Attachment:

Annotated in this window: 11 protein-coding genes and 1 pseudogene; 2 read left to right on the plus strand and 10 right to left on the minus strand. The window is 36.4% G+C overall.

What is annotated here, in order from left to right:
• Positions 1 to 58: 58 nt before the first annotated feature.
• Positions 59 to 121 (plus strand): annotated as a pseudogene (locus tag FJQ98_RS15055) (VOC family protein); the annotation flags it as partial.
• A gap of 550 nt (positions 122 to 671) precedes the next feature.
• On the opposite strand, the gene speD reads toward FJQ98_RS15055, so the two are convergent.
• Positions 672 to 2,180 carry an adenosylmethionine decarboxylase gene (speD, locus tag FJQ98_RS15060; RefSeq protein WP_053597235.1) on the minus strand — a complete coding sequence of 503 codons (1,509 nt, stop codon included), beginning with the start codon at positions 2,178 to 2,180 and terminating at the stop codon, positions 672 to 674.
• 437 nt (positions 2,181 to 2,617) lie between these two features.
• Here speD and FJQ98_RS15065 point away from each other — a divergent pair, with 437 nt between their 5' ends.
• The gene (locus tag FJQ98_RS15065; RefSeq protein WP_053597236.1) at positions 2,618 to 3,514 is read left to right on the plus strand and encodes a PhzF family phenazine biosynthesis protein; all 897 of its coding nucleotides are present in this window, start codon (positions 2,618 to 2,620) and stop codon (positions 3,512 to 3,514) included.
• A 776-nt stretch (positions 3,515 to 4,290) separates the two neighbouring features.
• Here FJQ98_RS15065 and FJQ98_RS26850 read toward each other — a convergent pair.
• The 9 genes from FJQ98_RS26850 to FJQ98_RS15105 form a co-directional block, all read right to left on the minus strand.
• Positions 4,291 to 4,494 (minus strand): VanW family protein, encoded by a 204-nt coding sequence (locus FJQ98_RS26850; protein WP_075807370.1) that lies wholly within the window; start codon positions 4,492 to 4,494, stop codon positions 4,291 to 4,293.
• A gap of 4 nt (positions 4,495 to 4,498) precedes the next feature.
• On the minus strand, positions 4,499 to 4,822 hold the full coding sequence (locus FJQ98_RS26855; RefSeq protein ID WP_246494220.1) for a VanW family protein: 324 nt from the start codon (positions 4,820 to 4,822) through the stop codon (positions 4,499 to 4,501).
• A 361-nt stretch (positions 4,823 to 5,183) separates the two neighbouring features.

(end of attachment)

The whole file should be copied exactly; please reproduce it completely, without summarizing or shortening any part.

Annotated in this window: 11 protein-coding genes and 1 pseudogene; 2 read left to right on the plus strand and 10 right to left on the minus strand. The window is 36.4% G+C overall.

What is annotated here, in order from left to right:
• Positions 1 to 58: 58 nt before the first annotated feature.
• Positions 59 to 121 (plus strand): annotated as a pseudogene (locus tag FJQ98_RS15055) (VOC family protein); the annotation flags it as partial.
• A gap of 550 nt (positions 122 to 671) precedes the next feature.
• On the opposite strand, the gene speD reads toward FJQ98_RS15055, so the two are convergent.
• Positions 672 to 2,180 carry an adenosylmethionine decarboxylase gene (speD, locus tag FJQ98_RS15060; RefSeq protein WP_053597235.1) on the minus strand — a complete coding sequence of 503 codons (1,509 nt, stop codon included), beginning with the start codon at positions 2,178 to 2,180 and terminating at the stop codon, positions 672 to 674.
• 437 nt (positions 2,181 to 2,617) lie between these two features.
• Here speD and FJQ98_RS15065 point away from each other — a divergent pair, with 437 nt between their 5' ends.
• The gene (locus tag FJQ98_RS15065; RefSeq protein WP_053597236.1) at positions 2,618 to 3,514 is read left to right on the plus strand and encodes a PhzF family phenazine biosynthesis protein; all 897 of its coding nucleotides are present in this window, start codon (positions 2,618 to 2,620) and stop codon (positions 3,512 to 3,514) included.
• A 776-nt stretch (positions 3,515 to 4,290) separates the two neighbouring features.
• Here FJQ98_RS15065 and FJQ98_RS26850 read toward each other — a convergent pair.
• The 9 genes from FJQ98_RS26850 to FJQ98_RS15105 form a co-directional block, all read right to left on the minus strand.
• Positions 4,291 to 4,494 (minus strand): VanW family protein, encoded by a 204-nt coding sequence (locus FJQ98_RS26850; protein WP_075807370.1) that lies wholly within the window; start codon positions 4,492 to 4,494, stop codon positions 4,291 to 4,293.
• A gap of 4 nt (positions 4,495 to 4,498) precedes the next feature.
• On the minus strand, positions 4,499 to 4,822 hold the full coding sequence (locus FJQ98_RS26855; RefSeq protein ID WP_246494220.1) for a VanW family protein: 324 nt from the start codon (positions 4,820 to 4,822) through the stop codon (positions 4,499 to 4,501).
• A 361-nt stretch (positions 4,823 to 5,183) separates the two neighbouring features.